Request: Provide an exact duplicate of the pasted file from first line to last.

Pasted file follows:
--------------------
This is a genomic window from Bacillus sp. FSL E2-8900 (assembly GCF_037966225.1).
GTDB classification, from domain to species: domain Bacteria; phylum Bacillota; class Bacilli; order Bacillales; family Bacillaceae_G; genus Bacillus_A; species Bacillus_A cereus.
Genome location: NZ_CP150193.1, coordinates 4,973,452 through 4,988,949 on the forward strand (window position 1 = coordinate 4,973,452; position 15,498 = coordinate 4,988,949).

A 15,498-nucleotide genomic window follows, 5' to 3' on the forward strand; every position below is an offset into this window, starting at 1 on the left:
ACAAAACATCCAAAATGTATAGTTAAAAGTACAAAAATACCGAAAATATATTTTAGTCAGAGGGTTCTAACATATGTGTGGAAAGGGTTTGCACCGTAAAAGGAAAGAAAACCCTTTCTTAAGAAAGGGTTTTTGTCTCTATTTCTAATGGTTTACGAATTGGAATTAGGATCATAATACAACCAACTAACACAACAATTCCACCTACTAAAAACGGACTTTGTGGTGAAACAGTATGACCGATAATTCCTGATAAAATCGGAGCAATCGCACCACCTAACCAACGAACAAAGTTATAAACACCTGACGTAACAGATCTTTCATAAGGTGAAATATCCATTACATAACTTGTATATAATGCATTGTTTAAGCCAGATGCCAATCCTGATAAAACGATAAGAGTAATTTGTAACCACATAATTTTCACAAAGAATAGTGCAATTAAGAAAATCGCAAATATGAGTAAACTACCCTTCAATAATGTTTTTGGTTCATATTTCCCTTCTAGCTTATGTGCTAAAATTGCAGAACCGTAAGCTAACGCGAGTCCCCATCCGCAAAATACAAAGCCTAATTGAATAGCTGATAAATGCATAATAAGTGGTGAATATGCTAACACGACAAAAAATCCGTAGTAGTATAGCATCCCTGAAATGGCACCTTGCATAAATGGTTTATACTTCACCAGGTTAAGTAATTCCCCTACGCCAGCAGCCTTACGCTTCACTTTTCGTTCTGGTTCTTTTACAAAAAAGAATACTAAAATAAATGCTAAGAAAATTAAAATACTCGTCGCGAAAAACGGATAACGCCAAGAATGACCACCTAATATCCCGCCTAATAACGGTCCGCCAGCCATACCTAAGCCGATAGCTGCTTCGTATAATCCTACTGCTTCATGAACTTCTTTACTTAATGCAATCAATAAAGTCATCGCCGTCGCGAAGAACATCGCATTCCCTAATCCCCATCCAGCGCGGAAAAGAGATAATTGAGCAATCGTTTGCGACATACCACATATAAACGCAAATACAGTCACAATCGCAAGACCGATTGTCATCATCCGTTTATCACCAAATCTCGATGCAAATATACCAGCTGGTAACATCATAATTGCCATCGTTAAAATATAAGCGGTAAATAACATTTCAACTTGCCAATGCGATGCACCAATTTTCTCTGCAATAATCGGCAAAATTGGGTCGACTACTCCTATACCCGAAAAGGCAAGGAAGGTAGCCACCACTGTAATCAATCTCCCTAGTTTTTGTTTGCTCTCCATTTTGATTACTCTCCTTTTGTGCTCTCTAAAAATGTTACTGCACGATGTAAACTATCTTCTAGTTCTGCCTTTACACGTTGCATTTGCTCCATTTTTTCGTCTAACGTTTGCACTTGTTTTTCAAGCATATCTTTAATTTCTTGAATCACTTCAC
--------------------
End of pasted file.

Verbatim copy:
This is a genomic window from Bacillus sp. FSL E2-8900 (assembly GCF_037966225.1).
GTDB classification, from domain to species: domain Bacteria; phylum Bacillota; class Bacilli; order Bacillales; family Bacillaceae_G; genus Bacillus_A; species Bacillus_A cereus.
Genome location: NZ_CP150193.1, coordinates 4,973,452 through 4,988,949 on the forward strand (window position 1 = coordinate 4,973,452; position 15,498 = coordinate 4,988,949).

A 15,498-nucleotide genomic window follows, 5' to 3' on the forward strand; every position below is an offset into this window, starting at 1 on the left:
ACAAAACATCCAAAATGTATAGTTAAAAGTACAAAAATACCGAAAATATATTTTAGTCAGAGGGTTCTAACATATGTGTGGAAAGGGTTTGCACCGTAAAAGGAAAGAAAACCCTTTCTTAAGAAAGGGTTTTTGTCTCTATTTCTAATGGTTTACGAATTGGAATTAGGATCATAATACAACCAACTAACACAACAATTCCACCTACTAAAAACGGACTTTGTGGTGAAACAGTATGACCGATAATTCCTGATAAAATCGGAGCAATCGCACCACCTAACCAACGAACAAAGTTATAAACACCTGACGTAACAGATCTTTCATAAGGTGAAATATCCATTACATAACTTGTATATAATGCATTGTTTAAGCCAGATGCCAATCCTGATAAAACGATAAGAGTAATTTGTAACCACATAATTTTCACAAAGAATAGTGCAATTAAGAAAATCGCAAATATGAGTAAACTACCCTTCAATAATGTTTTTGGTTCATATTTCCCTTCTAGCTTATGTGCTAAAATTGCAGAACCGTAAGCTAACGCGAGTCCCCATCCGCAAAATACAAAGCCTAATTGAATAGCTGATAAATGCATAATAAGTGGTGAATATGCTAACACGACAAAAAATCCGTAGTAGTATAGCATCCCTGAAATGGCACCTTGCATAAATGGTTTATACTTCACCAGGTTAAGTAATTCCCCTACGCCAGCAGCCTTACGCTTCACTTTTCGTTCTGGTTCTTTTACAAAAAAGAATACTAAAATAAATGCTAAGAAAATTAAAATACTCGTCGCGAAAAACGGATAACGCCAAGAATGACCACCTAATATCCCGCCTAATAACGGTCCGCCAGCCATACCTAAGCCGATAGCTGCTTCGTATAATCCTACTGCTTCATGAACTTCTTTACTTAATGCAATCAATAAAGTCATCGCCGTCGCGAAGAACATCGCATTCCCTAATCCCCATCCAGCGCGGAAAAGAGATAATTGAGCAATCGTTTGCGACATACCACATATAAACGCAAATACAGTCACAATCGCAAGACCGATTGTCATCATCCGTTTATCACCAAATCTCGATGCAAATATACCAGCTGGTAACATCATAATTGCCATCGTTAAAATATAAGCGGTAAATAACATTTCAACTTGCCAATGCGATGCACCAATTTTCTCTGCAATAATCGGCAAAATTGGGTCGACTACTCCTATACCCGAAAAGGCAAGGAAGGTAGCCACCACTGTAATCAATCTCCCTAGTTTTTGTTTGCTCTCCATTTTGATTACTCTCCTTTTGTGCTCTCTAAAAATGTTACTGCACGATGTAAACTATCTTCTAGTTCTGCCTTTACACGTTGCATTTGCTCCATTTTTTCGTCTAACGTTTGCACTTGTTTTTCAAGCATATCTTTAATTTCTTGAATCACTTCAC